Sarah Ooko, World Vision Senior Communications Officer, Kenya
Ten-year-old Elijah smiles shyly as he learns how to wear a mask at Ilbisil Primary School and Rescue Shelter situated in Kenya's Kajiado County.
His eyes are fixed on Tabitha Mwangi, the Manager of World Vision's Osiligi Area Programme in Kajiado, who is demonstrating the mask wearing process.
"These masks help to stop the spread of this new disease known as COVID-19. When you're wearing them, make sure the straps go behind your ears on both sides,” says Tabitha as Elijah listens keenly, while nodding his head in agreement, every once in a while.
"This is my first time to use a mask. I have never seen this thing before," he says excitedly while adjusting to its presence on his face.
Elijah is one of the 19 children (3 boys and 16 girls) that currently call the institution home. The rescue centre offers refuge to children fleeing various forms of abuse such as Female Genital Mutilation (FGM), child marriage and child labour.
Aside from the support received from World Vision, the centre relies majorly on contributions from well-wishers and churches.
These revenue sources are now scarce, following the closure of churches and travel restrictions put in place to minimise the spread of COVID-19 in Kenya.
Also, as unemployment rates spike and businesses struggle to survive due to the disease outbreak, many people who would have liked to offer financial support to the rescue centre can no longer do so.
"Since the lockdown started, it has been difficult to get foodstuff from well-wishers from Nairobi. And with churches closed as well, we hardly have people coming to support us," said Rhoda Nangoru, a teacher who takes care of the children at the rescue centre.
To help address this challenge and cushion the children from the adverse effects of the pandemic, World Vision staff visited the school and replenished their stock of food items through the supply of cooking oil, maize flour, rice, potatoes, milk, vegetables, sugar and beans.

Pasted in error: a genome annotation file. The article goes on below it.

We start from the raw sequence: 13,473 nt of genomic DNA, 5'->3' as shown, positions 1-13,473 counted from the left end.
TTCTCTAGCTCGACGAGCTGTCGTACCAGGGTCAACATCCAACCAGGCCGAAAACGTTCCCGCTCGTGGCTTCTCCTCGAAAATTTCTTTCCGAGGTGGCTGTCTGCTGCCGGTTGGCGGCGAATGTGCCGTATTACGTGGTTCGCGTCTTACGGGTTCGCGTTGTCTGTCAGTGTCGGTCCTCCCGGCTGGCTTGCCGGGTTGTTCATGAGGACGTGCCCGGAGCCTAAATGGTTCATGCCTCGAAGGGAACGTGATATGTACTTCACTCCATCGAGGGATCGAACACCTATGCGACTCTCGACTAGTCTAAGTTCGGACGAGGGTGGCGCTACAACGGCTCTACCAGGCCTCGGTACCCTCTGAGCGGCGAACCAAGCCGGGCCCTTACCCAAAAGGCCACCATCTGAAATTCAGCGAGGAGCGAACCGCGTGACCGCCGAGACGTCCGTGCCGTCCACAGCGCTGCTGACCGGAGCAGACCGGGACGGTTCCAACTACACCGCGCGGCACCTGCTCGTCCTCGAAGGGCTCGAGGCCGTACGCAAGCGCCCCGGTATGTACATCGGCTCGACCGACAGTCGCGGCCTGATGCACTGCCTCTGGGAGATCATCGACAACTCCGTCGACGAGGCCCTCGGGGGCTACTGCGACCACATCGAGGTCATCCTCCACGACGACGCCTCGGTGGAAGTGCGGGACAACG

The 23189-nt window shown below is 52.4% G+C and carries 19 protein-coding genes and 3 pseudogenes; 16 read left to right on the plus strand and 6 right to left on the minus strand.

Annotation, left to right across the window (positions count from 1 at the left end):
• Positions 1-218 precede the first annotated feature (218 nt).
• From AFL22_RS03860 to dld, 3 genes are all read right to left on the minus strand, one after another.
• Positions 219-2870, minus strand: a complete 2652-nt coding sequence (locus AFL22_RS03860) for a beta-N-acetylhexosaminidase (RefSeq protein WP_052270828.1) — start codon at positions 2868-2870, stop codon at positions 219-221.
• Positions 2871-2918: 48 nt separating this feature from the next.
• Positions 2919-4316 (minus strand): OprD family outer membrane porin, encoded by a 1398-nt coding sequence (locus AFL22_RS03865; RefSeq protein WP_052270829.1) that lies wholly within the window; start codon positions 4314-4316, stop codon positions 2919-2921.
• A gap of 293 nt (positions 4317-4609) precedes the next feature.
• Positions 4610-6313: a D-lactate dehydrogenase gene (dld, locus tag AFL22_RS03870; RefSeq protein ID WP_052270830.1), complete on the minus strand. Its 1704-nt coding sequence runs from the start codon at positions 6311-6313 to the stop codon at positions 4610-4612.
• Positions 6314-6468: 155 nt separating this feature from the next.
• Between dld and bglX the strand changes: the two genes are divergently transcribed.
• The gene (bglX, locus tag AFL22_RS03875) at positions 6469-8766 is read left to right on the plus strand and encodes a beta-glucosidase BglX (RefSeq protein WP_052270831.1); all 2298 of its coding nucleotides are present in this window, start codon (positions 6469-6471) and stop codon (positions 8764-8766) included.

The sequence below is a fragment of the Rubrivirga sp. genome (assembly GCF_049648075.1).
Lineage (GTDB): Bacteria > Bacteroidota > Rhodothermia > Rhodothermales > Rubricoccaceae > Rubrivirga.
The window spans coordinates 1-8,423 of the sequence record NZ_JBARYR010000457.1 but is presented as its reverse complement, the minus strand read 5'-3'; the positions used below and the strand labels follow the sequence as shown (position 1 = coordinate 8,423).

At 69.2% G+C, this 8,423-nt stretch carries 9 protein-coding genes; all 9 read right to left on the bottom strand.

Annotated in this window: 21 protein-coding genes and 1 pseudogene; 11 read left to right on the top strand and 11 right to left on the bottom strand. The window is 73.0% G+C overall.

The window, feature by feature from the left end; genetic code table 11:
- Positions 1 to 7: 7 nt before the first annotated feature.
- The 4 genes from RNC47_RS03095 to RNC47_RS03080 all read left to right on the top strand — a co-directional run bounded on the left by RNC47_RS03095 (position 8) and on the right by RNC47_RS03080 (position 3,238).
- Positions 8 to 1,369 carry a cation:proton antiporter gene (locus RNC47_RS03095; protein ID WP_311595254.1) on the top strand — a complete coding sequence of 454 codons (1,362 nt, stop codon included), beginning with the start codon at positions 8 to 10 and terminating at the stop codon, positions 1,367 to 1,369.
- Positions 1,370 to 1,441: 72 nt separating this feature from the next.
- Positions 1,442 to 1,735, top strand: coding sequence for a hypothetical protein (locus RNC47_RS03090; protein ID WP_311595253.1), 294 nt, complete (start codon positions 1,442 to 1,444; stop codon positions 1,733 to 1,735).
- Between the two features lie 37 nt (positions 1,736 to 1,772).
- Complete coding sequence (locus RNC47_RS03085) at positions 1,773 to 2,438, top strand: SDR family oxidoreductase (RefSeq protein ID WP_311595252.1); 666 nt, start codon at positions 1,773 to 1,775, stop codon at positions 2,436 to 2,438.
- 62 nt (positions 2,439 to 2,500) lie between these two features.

"We are happy that we have enough food now and glad that we will have a change of diet," said the children who had been relying on just maize and beans - as food - for a long time.
Aside from the food distribution, the children and their caregivers were also sensitised on COVID-19 and how to prevent the disease by a public health officer who was part of the team that World came with, to the rescue centre.
The institution was further supported with hand washing facilities, soap and sanitizers for enhanced hygiene standards.
"We used to hear about COVID-19 from parents in the homes of children that we play with near here. And we didn't know what it was. Now we know because of the information that they have given us," said the children.
"I have also learned how to wash hands with soap and running water properly so as to prevent diseases like COVID-19. We have also been given masks to keep us safe," said Elijah with a beaming smile.
Aside from the health talk, an expert from the County Children Services helped to address mental health concerns and other challenges raised by the children. She encouraged them to remain optimistic and focus on positive thoughts amidst the pandemic.
"I am happy that the visit went well. We want children to feel loved, happy and safe. They should not be abandoned during this time of COVID-19," said Tabitha.